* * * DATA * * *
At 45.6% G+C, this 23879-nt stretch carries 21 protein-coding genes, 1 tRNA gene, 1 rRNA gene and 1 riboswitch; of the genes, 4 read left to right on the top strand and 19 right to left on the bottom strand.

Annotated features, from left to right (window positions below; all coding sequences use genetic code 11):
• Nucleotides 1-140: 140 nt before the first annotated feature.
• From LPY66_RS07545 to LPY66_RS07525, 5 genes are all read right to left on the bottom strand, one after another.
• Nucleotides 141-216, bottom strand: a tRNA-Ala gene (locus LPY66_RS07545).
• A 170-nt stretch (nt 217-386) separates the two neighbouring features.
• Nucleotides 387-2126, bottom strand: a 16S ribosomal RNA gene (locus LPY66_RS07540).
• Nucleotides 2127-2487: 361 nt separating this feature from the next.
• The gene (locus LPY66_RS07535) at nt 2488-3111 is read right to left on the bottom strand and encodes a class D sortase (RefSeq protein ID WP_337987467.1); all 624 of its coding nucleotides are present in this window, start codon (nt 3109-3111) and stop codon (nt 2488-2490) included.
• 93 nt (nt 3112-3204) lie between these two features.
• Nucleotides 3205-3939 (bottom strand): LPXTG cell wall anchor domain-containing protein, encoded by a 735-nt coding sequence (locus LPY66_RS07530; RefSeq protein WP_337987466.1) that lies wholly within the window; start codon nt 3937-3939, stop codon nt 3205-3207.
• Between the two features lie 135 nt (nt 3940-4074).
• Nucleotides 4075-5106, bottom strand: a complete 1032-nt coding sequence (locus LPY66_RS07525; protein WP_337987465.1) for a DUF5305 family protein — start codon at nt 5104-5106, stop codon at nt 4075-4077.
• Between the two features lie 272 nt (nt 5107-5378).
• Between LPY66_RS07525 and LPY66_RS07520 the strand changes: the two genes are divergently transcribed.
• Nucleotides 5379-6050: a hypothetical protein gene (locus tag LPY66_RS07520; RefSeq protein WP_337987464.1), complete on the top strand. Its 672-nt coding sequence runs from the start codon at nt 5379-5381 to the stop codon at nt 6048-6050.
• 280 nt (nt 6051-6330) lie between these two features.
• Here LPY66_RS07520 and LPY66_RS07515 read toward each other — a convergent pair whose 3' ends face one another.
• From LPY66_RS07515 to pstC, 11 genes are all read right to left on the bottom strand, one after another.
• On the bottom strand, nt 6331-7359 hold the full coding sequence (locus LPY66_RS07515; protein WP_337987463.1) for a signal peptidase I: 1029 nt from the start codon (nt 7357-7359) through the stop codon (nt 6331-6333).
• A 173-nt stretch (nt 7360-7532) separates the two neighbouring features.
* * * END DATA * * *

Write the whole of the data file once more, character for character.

At 45.6% G+C, this 23879-nt stretch carries 21 protein-coding genes, 1 tRNA gene, 1 rRNA gene and 1 riboswitch; of the genes, 4 read left to right on the top strand and 19 right to left on the bottom strand.

Annotated features, from left to right (window positions below; all coding sequences use genetic code 11):
• Nucleotides 1-140: 140 nt before the first annotated feature.
• From LPY66_RS07545 to LPY66_RS07525, 5 genes are all read right to left on the bottom strand, one after another.
• Nucleotides 141-216, bottom strand: a tRNA-Ala gene (locus LPY66_RS07545).
• A 170-nt stretch (nt 217-386) separates the two neighbouring features.
• Nucleotides 387-2126, bottom strand: a 16S ribosomal RNA gene (locus LPY66_RS07540).
• Nucleotides 2127-2487: 361 nt separating this feature from the next.
• The gene (locus LPY66_RS07535) at nt 2488-3111 is read right to left on the bottom strand and encodes a class D sortase (RefSeq protein ID WP_337987467.1); all 624 of its coding nucleotides are present in this window, start codon (nt 3109-3111) and stop codon (nt 2488-2490) included.
• 93 nt (nt 3112-3204) lie between these two features.
• Nucleotides 3205-3939 (bottom strand): LPXTG cell wall anchor domain-containing protein, encoded by a 735-nt coding sequence (locus LPY66_RS07530; RefSeq protein WP_337987466.1) that lies wholly within the window; start codon nt 3937-3939, stop codon nt 3205-3207.
• Between the two features lie 135 nt (nt 3940-4074).
• Nucleotides 4075-5106, bottom strand: a complete 1032-nt coding sequence (locus LPY66_RS07525; protein WP_337987465.1) for a DUF5305 family protein — start codon at nt 5104-5106, stop codon at nt 4075-4077.
• Between the two features lie 272 nt (nt 5107-5378).
• Between LPY66_RS07525 and LPY66_RS07520 the strand changes: the two genes are divergently transcribed.
• Nucleotides 5379-6050: a hypothetical protein gene (locus tag LPY66_RS07520; RefSeq protein WP_337987464.1), complete on the top strand. Its 672-nt coding sequence runs from the start codon at nt 5379-5381 to the stop codon at nt 6048-6050.
• 280 nt (nt 6051-6330) lie between these two features.
• Here LPY66_RS07520 and LPY66_RS07515 read toward each other — a convergent pair whose 3' ends face one another.
• From LPY66_RS07515 to pstC, 11 genes are all read right to left on the bottom strand, one after another.
• On the bottom strand, nt 6331-7359 hold the full coding sequence (locus LPY66_RS07515; protein WP_337987463.1) for a signal peptidase I: 1029 nt from the start codon (nt 7357-7359) through the stop codon (nt 6331-6333).
• A 173-nt stretch (nt 7360-7532) separates the two neighbouring features.